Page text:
Early morning earthquakes detected in Kentucky, Tennessee Scientists detected two early morning earthquakes in Kentucky. The U.S. Geological Survey says a 2.3 magnitude earthquake, with an epicenter near Jackson, Kentucky, was detected around 3:30 a.m. The USGS recorded a second 2.6 magnitude quake about two hours later,
Thousands of Earthquakes Hit Iceland Days After Volcano Eruption Ends Thousands of earthquakes have hit Iceland over the past 24 hours, several days after a months-long eruption of the Fagradalsfjall volcano ended, local outlets write. According to various media reports, between 1,700 and 2,000 tremors have shaken the Reykjanes Peninsula as well as the capital Reykjavík.
Biden prepared to add troops near Ukraine; threatens Russia with ‘severe costs’ The U.S. is prepared to add troops near Ukraine and “impose severe costs” on Russia if it doesn’t stop its aggressive military buildup near Ukraine’s border, a senior administration official said on Thursday. “We have said we will increase support for Ukraine’s ability to defend its own territory and also to reassure our NATO partners and allies by changes in our force posture in frontline states.
A Hebrew Prophetic View On 2022 As we approach 2022, many are wondering what the year ahead may bring. While we can’t read too much into numerology, the number 22 associated with this year is a very significant prophetic number, carrying multiple layers of biblical meanings. The destruction of Jerusalem featured in the Book of Lamentations, is further linked to the number 22 through the associated annual fast days on the Jewish calendar.
Russian mercenaries deploy to eastern Ukraine – sources Russian mercenaries have deployed to separatist-controlled eastern Ukraine in recent weeks to bolster defences against Ukrainian government forces as tensions between Moscow and the West rise, four sources have told Reuters.
Former Boston College student charged over boyfriend’s suicide pleads guilty Inyoung You, 23, entered the plea in Suffolk County Superior Court in Boston after reaching a plea deal with prosecutors under outgoing District Attorney Rachael Rollins that could allow her to avoid serving any time in jail. Judge Robert Ullmann sentenced her to a 2-1/2-year suspended jail sentence and 10 years of probation and barred her from profiting from her high-profile case, prosecutors said. If she complies with her probation terms, she could avoid incarceration.
Washington committed to two-state solution, US envoy tells Abbas The Biden administration has affirmed its commitment to the two-state solution and the importance of joint action by all parties to move forward to achieve peace and stability in the region. The commitment was relayed to Palestinian Authority President Mahmoud Abbas
Biggest American corporations named most ‘woke’ of 2021 Major League Baseball and Disney, have made it to a pro-tolerance organization’s “Worst of the Woke” list for 2021. Other icons of modern life enumerated among the “Top 10 Most Hypocritical Institutions of the Year” included Walmart, Facebook and Twitter, …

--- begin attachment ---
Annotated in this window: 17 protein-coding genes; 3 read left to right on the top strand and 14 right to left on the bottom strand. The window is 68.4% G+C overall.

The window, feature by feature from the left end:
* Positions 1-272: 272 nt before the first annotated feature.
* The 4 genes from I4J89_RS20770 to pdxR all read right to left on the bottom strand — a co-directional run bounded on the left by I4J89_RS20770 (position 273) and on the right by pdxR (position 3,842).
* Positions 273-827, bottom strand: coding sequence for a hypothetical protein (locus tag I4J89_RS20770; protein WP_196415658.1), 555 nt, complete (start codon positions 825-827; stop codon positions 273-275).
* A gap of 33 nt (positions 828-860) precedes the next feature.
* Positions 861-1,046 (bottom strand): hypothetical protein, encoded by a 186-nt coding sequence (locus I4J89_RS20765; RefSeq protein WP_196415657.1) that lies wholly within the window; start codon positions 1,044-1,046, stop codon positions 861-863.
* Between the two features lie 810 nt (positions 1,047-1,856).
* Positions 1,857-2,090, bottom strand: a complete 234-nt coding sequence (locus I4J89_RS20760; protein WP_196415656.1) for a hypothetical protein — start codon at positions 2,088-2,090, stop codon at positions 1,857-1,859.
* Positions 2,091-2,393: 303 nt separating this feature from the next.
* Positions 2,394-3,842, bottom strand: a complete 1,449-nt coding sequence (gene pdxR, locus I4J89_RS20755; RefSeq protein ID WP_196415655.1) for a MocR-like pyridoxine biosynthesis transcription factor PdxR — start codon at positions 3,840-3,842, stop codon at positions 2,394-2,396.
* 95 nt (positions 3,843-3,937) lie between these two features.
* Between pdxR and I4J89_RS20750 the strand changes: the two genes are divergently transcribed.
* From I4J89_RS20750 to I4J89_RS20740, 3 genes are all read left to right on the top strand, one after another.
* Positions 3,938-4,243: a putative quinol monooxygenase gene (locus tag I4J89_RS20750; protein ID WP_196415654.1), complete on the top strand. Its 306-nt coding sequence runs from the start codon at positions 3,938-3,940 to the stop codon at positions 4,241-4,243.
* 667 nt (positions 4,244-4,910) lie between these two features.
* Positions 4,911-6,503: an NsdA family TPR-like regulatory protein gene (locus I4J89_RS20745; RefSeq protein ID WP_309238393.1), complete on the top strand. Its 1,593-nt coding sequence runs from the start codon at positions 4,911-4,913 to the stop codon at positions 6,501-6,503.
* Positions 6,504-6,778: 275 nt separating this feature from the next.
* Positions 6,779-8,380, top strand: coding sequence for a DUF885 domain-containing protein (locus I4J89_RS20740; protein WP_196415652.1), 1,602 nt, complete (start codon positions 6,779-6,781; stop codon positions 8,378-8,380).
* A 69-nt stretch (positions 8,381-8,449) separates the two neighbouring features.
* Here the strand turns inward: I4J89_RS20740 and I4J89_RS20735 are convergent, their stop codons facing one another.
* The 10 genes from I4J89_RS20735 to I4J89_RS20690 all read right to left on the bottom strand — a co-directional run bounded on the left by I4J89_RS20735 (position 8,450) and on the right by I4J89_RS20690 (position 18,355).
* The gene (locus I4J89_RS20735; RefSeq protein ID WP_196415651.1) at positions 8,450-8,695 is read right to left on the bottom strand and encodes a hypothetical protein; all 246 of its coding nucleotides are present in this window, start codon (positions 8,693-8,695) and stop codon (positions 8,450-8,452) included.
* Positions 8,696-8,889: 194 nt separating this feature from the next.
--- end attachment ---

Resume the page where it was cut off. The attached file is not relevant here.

December a ‘ridiculously active’ month for tornadoes in US There is no question that December 2021 has been a month that has featured a host of anomalous weather, including a historic tornado outbreak and record-breaking temperatures, along with the first-ever December derecho. There certainly has been no shortage of extreme weather.
Whistleblower Nurse: CDC Protocol ‘Is Killing Covid Patients’ (Video) – RAIR ..The long-time registered nurse said in part that “[T]he reactions [from the Covid vaccines] we’re seeing in the hospital with adults are terrifying and being ignored.” Some examples of “post-vaccine reactions” are “blood clots, heart attacks, strokes, encephalopathy, heart arrhythmia such as atrial fibrillation,” she explained.
Shocking Truth: More Children Dead From Vax Than COVID We live in a world where radical politicians and propagandists in the mainstream media shame Americans into getting a vaccine that’s not a vaccine that does not stop the transmission of, nor the onset of, a simple virus that has a near 99% survival rate. It’s a world where children are being forced to vax when the mortality rate from Covid-19 among kids is effectively zero.
Director General Of W.H.O. Says The Quiet Part out Loud, Boosters Used To Kill Children? I had to listen to this clip of Tedros Adhanom Ghebreyesus, Director-General of the World Health Organization since 2017, a few times to make sure I heard what I thought I heard. After that, I could have sworn that he said, “some countries are using to give boosters to kill children,’ but to be certain, I uploaded the file into some transcribing software, and it came back as Tedros saying precisely that.
Drinking the Kool-Aid For years, I and others have used the term “drinking the kool-aid.” Little did I know there is actually a more formal term that addresses this phenomena. The formal name is mass formational psychosis (MFP). Search it out, and you will find numerous articles. Not only that, but I learned just how insidious this psychosis is and how effective a tool it is for those who wish to control large numbers of people.